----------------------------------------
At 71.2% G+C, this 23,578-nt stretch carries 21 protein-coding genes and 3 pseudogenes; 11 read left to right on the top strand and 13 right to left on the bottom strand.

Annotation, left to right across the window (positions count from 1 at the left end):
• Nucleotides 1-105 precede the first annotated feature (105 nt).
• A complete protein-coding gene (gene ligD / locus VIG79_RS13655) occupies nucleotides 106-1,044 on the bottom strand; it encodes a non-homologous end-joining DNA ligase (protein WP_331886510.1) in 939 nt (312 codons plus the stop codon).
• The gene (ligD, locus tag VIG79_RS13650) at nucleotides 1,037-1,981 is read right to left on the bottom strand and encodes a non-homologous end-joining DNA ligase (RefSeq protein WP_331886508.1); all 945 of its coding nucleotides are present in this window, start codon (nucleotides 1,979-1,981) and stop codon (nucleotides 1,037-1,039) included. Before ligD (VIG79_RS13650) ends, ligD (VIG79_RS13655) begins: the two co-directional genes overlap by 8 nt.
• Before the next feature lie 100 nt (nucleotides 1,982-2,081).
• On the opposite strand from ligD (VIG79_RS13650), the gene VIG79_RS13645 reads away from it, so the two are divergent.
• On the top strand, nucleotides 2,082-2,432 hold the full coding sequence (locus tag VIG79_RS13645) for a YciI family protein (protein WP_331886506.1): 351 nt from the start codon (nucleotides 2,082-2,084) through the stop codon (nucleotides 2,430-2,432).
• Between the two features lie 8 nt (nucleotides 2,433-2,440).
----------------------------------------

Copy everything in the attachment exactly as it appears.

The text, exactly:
At 71.2% G+C, this 23,578-nt stretch carries 21 protein-coding genes and 3 pseudogenes; 11 read left to right on the top strand and 13 right to left on the bottom strand.

Annotation, left to right across the window (positions count from 1 at the left end):
• Nucleotides 1-105 precede the first annotated feature (105 nt).
• A complete protein-coding gene (gene ligD / locus VIG79_RS13655) occupies nucleotides 106-1,044 on the bottom strand; it encodes a non-homologous end-joining DNA ligase (protein WP_331886510.1) in 939 nt (312 codons plus the stop codon).
• The gene (ligD, locus tag VIG79_RS13650) at nucleotides 1,037-1,981 is read right to left on the bottom strand and encodes a non-homologous end-joining DNA ligase (RefSeq protein WP_331886508.1); all 945 of its coding nucleotides are present in this window, start codon (nucleotides 1,979-1,981) and stop codon (nucleotides 1,037-1,039) included. Before ligD (VIG79_RS13650) ends, ligD (VIG79_RS13655) begins: the two co-directional genes overlap by 8 nt.
• Before the next feature lie 100 nt (nucleotides 1,982-2,081).
• On the opposite strand from ligD (VIG79_RS13650), the gene VIG79_RS13645 reads away from it, so the two are divergent.
• On the top strand, nucleotides 2,082-2,432 hold the full coding sequence (locus tag VIG79_RS13645) for a YciI family protein (protein WP_331886506.1): 351 nt from the start codon (nucleotides 2,082-2,084) through the stop codon (nucleotides 2,430-2,432).
• Between the two features lie 8 nt (nucleotides 2,433-2,440).